language certificate


In a world where children are growing up bilingually or multilingually, and languages such as English are ‘considered’ to be their mother tongue, and are declared as such in the curriculum vitae, often young people still have to prove language competence on the day of the interview; in this sense, language diplomas are a useful reference. Anyone who can speak a foreign language must be able to prove this.

Unless of course the language really is the mother tongue. A definition of “mother tongue” is appropriate for this purpose: Originally, the term originates from the Latin “lingua materna”, which in contrast to the more sophisticated language, Latin, referred to the language spoken by the people. The “mother tongue” has undergone a shift in meaning over the centuries and is now perceived as the first language learned. According to the Duden, mother tongue means the “language that a person learns as a child (from parents) and is the language primarily in use. Thus the mother tongue is not necessarily the language spoken by the mother, but simply the first language with which a child comes into contact during its language acquisition. Accordingly, several languages can be considered as mother tongues as long as they are present in the child’s primary language use. All other acquired languages are regarded as foreign languages, and a language certificate is required as proof of mastery.

What do our language diplomas actually access?

Language certificates in different languages are usually based on the Common European Framework of Reference for Languages, which divides the language levels into a total of six different competence levels, which you can read about here.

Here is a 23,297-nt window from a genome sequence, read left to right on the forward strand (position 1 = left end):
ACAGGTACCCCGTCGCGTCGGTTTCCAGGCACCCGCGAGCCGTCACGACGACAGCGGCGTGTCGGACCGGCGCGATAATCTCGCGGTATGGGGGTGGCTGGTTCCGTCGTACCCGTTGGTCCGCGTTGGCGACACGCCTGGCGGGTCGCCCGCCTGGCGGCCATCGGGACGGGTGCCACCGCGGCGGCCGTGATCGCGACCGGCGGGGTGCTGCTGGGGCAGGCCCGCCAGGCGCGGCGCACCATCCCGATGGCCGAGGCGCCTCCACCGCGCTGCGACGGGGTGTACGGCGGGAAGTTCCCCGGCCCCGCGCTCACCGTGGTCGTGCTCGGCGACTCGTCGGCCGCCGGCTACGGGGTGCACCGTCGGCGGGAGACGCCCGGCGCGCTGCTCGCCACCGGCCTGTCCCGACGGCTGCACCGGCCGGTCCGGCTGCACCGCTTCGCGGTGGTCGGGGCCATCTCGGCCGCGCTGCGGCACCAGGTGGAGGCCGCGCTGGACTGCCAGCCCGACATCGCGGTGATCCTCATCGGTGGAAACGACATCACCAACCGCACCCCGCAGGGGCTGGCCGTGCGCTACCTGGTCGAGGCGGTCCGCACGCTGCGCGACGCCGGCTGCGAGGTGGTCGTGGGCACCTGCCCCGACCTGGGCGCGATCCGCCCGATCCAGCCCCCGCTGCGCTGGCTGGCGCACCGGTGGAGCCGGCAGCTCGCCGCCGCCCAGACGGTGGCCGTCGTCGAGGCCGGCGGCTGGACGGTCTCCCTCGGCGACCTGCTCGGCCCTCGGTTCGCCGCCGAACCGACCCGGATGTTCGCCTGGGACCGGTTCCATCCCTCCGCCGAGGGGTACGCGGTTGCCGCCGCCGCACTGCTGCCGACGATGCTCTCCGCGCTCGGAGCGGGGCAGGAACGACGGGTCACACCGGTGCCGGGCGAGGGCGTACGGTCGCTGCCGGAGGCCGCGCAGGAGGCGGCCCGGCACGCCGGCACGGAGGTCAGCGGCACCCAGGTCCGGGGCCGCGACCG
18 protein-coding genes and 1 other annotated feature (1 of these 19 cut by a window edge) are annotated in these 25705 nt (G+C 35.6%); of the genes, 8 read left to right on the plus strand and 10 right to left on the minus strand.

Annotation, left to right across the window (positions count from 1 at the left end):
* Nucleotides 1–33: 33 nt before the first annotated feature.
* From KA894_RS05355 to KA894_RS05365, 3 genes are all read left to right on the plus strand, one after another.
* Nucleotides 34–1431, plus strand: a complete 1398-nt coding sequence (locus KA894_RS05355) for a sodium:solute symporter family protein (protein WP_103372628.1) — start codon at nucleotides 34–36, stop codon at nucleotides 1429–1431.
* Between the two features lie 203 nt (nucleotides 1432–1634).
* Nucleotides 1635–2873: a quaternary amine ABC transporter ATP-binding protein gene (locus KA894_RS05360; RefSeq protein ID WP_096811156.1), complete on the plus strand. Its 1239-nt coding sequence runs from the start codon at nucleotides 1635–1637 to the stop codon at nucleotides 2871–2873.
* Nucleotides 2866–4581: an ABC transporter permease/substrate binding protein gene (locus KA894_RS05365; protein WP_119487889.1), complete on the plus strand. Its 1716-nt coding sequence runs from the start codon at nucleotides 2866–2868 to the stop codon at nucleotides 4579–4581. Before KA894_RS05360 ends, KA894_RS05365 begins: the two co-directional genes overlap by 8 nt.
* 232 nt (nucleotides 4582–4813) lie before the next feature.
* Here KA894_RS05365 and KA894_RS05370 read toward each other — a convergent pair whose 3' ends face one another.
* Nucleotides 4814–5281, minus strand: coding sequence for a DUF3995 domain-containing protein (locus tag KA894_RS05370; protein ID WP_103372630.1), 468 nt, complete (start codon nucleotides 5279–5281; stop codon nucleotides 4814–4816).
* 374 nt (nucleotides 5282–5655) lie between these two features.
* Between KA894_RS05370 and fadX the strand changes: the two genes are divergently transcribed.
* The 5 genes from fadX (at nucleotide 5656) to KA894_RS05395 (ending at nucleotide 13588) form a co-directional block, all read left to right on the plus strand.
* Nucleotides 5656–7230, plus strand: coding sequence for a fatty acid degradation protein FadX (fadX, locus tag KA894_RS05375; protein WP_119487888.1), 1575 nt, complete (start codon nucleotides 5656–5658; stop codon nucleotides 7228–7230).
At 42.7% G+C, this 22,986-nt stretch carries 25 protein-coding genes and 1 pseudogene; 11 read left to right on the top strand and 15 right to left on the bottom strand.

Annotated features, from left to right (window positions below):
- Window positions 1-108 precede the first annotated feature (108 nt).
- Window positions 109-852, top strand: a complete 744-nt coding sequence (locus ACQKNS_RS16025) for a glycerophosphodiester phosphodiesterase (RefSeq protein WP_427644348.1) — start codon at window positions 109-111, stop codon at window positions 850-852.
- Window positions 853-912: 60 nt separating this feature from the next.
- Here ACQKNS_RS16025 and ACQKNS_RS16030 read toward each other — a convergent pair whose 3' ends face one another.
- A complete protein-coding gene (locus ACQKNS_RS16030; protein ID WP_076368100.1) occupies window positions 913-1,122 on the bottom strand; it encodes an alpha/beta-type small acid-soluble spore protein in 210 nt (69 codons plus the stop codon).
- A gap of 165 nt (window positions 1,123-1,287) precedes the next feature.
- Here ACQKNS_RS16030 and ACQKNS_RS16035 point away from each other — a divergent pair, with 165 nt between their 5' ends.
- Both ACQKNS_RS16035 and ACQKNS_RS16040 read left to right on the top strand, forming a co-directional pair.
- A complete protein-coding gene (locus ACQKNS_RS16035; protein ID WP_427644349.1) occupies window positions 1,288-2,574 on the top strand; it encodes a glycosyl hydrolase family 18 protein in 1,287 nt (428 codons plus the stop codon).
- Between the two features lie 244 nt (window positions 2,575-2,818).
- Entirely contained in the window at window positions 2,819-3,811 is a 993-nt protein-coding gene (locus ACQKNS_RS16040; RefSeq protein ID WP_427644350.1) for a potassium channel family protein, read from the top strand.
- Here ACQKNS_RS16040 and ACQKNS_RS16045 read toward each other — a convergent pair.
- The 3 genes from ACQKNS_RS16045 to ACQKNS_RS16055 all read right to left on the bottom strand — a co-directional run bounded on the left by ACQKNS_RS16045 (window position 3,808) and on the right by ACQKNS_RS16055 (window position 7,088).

Why do you need a language diploma?

Language certificates are required for both professional and academic purposes. Anglophone professional activities often require proof of English language skills, and universities – especially in the Anglo-Saxon world – only admit applicants with a corresponding language certificate.

What language diploma are there in English and what are they required for?

1. English


These are some of the language diplomas in other languages:

2. German
3. French
4. Italian
5. Spanish


Are you interested in obtaining a language diploma? Are you considering obtaining a Language Diploma in 2020? Then inlingua Sprachschule Zürich is the right place for you. We offer a new diploma module, which prepares you perfectly for your language exam. Here you can find a selection of all current diploma modules. Good luck!

Learn more about the specific formats of these diplomas and the possibilities, where and how they can be obtained in our next blog.


Source: Common European Framework of Reference for Languages (CEFR),